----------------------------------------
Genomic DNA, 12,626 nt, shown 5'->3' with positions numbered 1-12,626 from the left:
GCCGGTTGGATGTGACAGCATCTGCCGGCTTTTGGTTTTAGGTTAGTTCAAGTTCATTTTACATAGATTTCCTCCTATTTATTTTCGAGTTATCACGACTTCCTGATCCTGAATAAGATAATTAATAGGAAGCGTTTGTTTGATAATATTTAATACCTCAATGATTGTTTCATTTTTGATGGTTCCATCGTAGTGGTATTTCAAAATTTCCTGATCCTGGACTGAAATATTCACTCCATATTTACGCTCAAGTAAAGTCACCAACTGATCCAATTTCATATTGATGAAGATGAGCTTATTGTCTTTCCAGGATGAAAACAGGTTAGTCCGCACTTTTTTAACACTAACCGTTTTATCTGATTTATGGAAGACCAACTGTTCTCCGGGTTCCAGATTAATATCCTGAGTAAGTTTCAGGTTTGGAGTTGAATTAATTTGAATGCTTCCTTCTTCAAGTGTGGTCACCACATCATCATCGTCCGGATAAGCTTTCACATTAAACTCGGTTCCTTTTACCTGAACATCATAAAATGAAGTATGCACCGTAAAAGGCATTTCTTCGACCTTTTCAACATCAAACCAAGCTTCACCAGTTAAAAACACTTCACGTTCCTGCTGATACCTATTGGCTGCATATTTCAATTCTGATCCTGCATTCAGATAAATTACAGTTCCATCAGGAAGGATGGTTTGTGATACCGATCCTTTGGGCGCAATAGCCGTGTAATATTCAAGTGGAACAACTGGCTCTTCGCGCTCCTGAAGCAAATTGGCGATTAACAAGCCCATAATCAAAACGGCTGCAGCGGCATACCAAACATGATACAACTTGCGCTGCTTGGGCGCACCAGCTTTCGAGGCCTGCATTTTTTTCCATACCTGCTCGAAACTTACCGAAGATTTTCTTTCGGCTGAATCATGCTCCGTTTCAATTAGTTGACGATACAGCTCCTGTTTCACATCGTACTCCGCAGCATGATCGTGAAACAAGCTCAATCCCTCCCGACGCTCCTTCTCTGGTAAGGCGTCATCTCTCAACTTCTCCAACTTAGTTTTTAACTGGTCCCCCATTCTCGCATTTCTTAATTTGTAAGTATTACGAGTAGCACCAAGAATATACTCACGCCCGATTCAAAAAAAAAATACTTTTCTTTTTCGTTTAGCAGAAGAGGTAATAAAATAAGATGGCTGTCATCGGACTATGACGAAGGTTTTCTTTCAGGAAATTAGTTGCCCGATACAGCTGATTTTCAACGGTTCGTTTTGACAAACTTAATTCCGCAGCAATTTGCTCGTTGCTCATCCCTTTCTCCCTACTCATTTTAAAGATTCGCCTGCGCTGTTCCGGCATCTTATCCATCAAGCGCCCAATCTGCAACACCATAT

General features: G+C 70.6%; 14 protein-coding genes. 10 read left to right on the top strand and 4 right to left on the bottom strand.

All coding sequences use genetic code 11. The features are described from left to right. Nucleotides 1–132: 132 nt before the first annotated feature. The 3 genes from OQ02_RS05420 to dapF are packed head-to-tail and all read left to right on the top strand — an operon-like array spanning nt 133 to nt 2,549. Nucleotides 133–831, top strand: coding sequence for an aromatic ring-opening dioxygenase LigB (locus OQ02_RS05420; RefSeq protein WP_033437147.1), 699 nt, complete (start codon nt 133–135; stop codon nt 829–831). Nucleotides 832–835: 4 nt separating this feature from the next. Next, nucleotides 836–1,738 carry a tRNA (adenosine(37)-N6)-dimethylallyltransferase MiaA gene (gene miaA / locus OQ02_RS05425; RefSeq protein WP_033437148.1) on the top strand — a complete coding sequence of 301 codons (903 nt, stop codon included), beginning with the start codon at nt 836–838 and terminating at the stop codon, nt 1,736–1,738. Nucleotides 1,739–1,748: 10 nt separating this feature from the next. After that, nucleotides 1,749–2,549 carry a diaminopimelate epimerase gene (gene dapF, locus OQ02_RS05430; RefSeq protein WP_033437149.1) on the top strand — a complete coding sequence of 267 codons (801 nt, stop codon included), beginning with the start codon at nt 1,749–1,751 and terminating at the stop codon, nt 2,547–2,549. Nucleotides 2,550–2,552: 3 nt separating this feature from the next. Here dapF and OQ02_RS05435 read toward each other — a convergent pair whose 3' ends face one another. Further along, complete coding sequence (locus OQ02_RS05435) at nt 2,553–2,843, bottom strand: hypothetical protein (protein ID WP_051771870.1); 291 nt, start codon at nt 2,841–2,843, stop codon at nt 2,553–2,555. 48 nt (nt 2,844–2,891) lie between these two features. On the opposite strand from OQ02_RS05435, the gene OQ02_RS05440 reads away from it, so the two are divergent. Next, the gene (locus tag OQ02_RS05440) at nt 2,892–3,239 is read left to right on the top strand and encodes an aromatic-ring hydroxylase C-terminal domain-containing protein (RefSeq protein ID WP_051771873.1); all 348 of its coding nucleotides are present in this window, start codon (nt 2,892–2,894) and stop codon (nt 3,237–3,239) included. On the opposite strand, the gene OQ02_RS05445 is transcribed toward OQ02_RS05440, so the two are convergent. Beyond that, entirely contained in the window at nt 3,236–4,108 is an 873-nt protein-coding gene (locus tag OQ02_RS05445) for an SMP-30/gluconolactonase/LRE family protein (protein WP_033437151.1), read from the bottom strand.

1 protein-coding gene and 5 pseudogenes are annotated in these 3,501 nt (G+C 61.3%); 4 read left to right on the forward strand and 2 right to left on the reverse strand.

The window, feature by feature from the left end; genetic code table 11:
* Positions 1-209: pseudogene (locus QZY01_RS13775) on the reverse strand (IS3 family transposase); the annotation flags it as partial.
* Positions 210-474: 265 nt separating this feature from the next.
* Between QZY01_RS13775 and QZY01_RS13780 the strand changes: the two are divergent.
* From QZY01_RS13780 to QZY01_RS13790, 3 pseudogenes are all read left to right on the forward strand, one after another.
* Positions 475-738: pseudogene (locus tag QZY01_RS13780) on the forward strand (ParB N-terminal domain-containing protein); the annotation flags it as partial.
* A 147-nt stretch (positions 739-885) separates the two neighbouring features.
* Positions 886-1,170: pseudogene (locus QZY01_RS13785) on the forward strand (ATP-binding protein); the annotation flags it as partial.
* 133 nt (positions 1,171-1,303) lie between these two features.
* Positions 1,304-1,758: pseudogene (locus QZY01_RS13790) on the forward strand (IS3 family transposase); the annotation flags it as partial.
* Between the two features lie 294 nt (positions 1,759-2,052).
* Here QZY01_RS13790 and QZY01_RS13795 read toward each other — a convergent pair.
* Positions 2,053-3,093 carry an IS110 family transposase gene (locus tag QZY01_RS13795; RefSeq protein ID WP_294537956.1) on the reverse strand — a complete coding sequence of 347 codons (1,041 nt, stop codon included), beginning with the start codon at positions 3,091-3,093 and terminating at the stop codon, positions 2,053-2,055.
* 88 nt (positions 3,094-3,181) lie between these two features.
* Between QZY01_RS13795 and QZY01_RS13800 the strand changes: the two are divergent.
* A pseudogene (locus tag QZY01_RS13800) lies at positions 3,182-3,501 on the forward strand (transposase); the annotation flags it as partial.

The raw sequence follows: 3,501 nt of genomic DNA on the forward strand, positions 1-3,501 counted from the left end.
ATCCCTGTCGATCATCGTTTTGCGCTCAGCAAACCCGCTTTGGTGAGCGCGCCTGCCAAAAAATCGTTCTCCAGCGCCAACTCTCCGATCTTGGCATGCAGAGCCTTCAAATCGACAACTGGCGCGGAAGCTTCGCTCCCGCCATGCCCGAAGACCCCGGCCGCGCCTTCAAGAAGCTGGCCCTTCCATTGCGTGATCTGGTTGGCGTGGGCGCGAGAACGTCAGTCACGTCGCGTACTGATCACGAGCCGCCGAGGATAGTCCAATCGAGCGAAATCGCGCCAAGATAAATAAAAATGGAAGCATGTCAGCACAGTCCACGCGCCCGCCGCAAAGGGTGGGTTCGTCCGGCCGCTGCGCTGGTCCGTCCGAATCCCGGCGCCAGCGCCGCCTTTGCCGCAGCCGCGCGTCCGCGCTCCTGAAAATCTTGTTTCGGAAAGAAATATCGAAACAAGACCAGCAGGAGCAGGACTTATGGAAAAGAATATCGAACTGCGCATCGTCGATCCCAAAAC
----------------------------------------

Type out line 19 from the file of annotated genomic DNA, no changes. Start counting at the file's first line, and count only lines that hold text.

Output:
* 88 nt (positions 3,094-3,181) lie between these two features.